The Herrin Massacre

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The violence and bloodshed that occurred on a hot June day in Herrin, Illinois in 1922 left a legacy that still hangs over this community.  For decades the ugly mob action that led to the brutal murder of twenty strikebreakers by union sympathizers was not openly acknowledged or discussed in this Williamson County town.  The Herrin Massacre drew national attention and outrage, as evidenced by articles and editorials published in newspapers and magazines at the time, and helped cement the reputation of the area as "Bloody Williamson."  The events surrounding the massacre highlight the vital role of the union in the coal miners' lives and demonstrate the lengths that individuals and a whole community would go to in order to protect what the union gave them.  What is also clear from historical accounts is that local and state officials botched several opportunities to head off the 

Herrin, Illinois is located in Williamson County, the heart of what once was coal country.  Rich veins of coal were discovered within southern Illinois in the late 1800s, the heaviest  and most accessible concentrations being located in and around Williamson and Franklin counties.  The discovery of coal dramatically changed the nature of this region, which was dominated by farmers struggling to grow crops on small farms with soil not well-suited to such use.

Underground shaft mines sprouted up all over to dig out the veins of coal.  The new industry created an abundance of mining jobs -- and many of the new miners used to farm or still worked on the farms.  The work was dirty, difficult, and dangerous, with little attention paid to the safety and well-being of the workers.  As noted by Paul Angle in his book Bloody Williamson, a report by the United States Coal Commission described working conditions in Williamson County coal mines prior to the turn of the century:

"When mining was upon a ruinously competetive basis.  Profit was the sole object; the life and health of employees was of  no moment.  Men worked in water half-way up to their knees, in gas-filled rooms, in unventilated mines where the air was so foul that no man could work long without seriously impairing his health.  There was no workmen's compensation law; accidents were frequent...The average daily wage of the miner was from $1.25 to $2.00."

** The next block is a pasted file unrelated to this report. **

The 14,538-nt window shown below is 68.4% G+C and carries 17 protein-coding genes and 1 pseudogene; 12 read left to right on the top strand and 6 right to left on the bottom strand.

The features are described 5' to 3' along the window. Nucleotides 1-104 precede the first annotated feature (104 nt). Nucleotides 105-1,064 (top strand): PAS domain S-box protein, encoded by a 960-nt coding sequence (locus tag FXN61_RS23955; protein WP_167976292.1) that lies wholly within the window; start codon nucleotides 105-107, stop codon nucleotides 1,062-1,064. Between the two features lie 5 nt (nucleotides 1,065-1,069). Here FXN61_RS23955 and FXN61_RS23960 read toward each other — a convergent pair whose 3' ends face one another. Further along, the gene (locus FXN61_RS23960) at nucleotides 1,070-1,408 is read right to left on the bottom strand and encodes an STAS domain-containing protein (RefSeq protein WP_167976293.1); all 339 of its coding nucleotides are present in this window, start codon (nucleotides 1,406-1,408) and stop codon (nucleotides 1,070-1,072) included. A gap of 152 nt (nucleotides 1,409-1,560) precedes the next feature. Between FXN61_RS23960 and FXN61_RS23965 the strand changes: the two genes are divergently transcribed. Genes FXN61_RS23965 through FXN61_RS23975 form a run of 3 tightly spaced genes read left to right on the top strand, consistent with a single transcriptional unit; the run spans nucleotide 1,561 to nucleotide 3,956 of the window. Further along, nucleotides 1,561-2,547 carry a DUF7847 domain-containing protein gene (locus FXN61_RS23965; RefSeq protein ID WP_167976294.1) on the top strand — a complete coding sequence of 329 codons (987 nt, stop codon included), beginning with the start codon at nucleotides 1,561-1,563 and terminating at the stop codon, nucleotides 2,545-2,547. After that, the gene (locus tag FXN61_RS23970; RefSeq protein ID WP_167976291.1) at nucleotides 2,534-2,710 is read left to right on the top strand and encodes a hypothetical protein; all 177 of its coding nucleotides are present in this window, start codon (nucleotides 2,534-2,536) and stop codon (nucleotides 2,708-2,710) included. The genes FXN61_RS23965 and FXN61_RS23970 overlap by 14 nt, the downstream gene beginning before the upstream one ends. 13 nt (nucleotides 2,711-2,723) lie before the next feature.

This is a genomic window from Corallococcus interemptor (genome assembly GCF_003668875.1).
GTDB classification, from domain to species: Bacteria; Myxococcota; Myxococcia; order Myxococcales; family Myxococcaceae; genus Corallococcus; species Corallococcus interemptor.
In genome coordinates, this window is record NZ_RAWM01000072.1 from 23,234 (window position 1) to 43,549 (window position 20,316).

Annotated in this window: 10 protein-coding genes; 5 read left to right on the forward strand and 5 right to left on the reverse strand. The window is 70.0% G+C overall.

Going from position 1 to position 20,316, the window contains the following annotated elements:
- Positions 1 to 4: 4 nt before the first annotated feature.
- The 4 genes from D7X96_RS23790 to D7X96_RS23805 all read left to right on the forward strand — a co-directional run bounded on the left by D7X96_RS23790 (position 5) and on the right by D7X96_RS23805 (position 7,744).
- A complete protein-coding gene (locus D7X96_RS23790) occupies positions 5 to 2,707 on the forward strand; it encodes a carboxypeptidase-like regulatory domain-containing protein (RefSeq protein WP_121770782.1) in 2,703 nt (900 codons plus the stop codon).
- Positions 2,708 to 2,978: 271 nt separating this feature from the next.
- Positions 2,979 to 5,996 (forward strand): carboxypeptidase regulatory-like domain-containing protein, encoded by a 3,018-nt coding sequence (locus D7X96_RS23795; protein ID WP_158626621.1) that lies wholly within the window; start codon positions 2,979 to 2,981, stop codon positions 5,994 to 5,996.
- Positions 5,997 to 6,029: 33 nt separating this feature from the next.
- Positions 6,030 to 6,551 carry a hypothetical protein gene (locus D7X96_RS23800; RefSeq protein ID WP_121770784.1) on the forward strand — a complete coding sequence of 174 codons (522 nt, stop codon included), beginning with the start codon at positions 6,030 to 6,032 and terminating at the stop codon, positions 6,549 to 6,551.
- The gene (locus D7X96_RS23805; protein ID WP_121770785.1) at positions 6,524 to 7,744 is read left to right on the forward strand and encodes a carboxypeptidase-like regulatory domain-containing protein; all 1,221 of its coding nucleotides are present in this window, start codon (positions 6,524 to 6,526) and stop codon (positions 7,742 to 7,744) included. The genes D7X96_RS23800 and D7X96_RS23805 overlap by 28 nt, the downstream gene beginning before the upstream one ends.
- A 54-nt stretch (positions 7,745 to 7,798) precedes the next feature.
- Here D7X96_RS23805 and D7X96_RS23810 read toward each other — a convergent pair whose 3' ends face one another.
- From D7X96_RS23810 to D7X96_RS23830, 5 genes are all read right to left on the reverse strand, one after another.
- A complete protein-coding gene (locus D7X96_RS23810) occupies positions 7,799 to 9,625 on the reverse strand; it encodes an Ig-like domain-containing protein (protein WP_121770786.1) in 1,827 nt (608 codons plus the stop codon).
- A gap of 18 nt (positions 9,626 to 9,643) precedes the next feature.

Then around 1898 and 1899 unionization in the mines really started to become a reality.  There were significant struggles between miners and the mining companies, some that resulted in strikes, violence and deaths, before the unions were recognized and the workers won improvements in safety and wages. 

New laws were implemented to protect miners, working conditions gradually improved, and wages grew to between $7.00 and $15.00 a day.   These changes took hold during the early 1900s, and as a result standards of living rose dramatically and coal towns like Herrin prospered.  By 1922, half of the state's 60,000 miners lived and worked in the area, and they were all members of unions.  The district had the reputation as one of the strongest in the country (Coleman, 1924).

It should be not be difficult, then, to understand the extent that  the average coal miner identified with the union and would interpret any threat to the union as a threat to all that had been gained the past 25 years. 

By the 1920s, the unions were firmly entrenched in the coal mining industry in southern Illinois.  The last major attempt by a coal mine owner to run a non-union operation had failed miserably in violence and deaths in Zeigler, Illinois in 1910. 

Lester moves to break strike
In the 1920s the practice of surface or strip mining -- where large shovels and drag lines were used to strip the earth covering coal beds located relatively close to the surface -- was beginning to take hold.  Strip mining can be a more efficient and safe process than underground shaft mining.  In September, 1921 William J. Lester of Cleveland and his Southern Illinois Coal Company opened a new strip mine in Williamson County, about halfway between Herrin and Marion.  The mine employed about 50 workers, all card-carrying members of the United Mine Workers of America (UMWA). 

On April 1, 1922, the UMWA went on a nationwide strike, and all coal mining operations effectively ceased throughout the country.  At this time there were approximately 33 coal mines in Williamson County alone.  Lester, who was deeply in debt from loans incurred to finance his new operation, felt he couldn't afford to let his mine shut down for too long without the risk of losing it all.  So he negotiated with the local union and they generously agreed to let him continue removing coal, with the understanding that that he would not load it on trains and ship it out.  This was a good deal for both the workers and Lester; the workers could still earn wages, and Lester could build up a supply of coal that could be shipped out immediately after the strike ended.